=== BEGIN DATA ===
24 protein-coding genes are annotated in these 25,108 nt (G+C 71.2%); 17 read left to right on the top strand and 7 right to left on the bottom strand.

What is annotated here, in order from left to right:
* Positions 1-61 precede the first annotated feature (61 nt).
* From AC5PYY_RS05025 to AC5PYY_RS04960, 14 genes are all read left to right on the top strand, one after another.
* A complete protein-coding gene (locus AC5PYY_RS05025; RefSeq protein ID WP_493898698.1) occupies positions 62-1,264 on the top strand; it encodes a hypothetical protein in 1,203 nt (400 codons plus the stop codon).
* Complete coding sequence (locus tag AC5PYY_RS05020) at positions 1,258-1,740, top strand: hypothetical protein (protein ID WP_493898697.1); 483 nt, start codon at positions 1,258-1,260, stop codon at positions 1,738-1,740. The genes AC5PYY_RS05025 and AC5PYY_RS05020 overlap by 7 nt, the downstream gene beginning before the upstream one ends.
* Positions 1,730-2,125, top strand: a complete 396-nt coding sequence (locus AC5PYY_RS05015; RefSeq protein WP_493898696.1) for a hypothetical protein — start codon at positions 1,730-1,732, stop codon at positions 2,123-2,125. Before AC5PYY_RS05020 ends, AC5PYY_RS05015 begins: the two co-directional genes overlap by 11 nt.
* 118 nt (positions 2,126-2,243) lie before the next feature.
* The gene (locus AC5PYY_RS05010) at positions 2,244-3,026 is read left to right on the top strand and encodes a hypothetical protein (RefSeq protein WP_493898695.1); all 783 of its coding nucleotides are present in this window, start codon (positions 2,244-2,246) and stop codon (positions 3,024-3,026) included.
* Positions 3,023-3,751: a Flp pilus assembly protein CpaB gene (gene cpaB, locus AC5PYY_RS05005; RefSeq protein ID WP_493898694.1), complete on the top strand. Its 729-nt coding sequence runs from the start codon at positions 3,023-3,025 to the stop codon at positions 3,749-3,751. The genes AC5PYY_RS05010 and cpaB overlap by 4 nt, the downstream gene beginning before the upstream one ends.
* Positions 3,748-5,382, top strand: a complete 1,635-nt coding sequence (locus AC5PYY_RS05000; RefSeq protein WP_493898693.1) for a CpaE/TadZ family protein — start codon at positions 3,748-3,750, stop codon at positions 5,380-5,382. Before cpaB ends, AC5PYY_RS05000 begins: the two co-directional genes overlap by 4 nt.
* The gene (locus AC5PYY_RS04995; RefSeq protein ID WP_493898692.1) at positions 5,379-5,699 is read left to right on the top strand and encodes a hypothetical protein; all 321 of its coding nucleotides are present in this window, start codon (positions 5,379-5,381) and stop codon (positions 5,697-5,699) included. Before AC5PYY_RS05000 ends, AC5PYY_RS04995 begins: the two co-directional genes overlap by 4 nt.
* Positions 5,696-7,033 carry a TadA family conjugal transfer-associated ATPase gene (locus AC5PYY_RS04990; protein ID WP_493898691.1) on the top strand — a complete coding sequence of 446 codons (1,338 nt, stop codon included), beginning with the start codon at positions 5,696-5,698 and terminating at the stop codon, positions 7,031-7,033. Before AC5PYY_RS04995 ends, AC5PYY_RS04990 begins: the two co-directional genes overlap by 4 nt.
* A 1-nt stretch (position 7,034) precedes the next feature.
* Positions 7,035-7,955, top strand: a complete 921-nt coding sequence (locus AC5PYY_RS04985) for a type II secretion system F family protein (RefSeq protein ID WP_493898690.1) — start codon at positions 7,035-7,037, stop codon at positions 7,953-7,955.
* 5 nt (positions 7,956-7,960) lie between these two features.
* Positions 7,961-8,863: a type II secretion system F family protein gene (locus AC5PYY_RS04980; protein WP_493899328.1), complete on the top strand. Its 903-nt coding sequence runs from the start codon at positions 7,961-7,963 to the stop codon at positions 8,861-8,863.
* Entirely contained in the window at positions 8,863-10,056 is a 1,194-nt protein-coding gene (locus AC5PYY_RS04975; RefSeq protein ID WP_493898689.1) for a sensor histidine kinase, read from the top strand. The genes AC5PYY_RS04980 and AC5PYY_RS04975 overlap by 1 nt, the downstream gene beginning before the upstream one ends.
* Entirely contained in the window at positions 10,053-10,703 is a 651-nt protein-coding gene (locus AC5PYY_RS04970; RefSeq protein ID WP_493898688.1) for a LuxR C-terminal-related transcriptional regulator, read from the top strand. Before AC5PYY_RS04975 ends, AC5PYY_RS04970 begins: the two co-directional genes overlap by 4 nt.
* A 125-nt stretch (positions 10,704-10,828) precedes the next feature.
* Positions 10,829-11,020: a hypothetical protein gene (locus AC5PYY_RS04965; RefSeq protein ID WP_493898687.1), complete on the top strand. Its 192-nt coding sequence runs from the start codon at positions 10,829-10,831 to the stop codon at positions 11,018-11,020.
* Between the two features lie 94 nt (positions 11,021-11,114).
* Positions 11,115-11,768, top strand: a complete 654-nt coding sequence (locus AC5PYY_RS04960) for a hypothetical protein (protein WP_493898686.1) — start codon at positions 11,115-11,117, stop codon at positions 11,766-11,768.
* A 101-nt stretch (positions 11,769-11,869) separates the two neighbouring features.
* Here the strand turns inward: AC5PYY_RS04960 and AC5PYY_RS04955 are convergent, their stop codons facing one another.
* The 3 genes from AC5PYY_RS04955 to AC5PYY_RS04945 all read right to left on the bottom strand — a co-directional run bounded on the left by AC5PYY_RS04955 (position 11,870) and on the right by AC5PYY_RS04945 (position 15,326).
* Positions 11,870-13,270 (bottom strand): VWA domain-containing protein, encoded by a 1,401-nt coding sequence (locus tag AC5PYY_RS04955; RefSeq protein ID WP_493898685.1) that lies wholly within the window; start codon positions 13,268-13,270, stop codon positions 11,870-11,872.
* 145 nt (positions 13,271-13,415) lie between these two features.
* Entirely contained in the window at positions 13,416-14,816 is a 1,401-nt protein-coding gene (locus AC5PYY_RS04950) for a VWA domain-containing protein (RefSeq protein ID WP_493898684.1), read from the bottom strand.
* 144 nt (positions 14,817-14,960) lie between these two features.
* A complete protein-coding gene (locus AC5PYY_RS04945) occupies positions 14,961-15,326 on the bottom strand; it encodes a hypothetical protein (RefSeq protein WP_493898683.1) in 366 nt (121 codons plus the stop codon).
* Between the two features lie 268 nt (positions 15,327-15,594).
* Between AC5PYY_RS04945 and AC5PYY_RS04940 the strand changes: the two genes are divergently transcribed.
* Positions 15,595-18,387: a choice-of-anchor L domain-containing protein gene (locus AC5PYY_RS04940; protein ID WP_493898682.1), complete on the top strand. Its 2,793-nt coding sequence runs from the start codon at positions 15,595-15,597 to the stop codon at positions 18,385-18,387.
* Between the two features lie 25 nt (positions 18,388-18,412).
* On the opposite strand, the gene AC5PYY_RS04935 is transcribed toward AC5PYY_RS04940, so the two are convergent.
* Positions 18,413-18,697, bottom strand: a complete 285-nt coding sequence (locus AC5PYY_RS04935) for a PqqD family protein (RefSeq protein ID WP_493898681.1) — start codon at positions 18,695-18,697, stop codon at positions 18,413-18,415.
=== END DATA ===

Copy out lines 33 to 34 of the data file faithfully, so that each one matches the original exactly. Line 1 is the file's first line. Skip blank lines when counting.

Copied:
* Between AC5PYY_RS04945 and AC5PYY_RS04940 the strand changes: the two genes are divergently transcribed.
* Positions 15,595-18,387: a choice-of-anchor L domain-containing protein gene (locus AC5PYY_RS04940; protein ID WP_493898682.1), complete on the top strand. Its 2,793-nt coding sequence runs from the start codon at positions 15,595-15,597 to the stop codon at positions 18,385-18,387.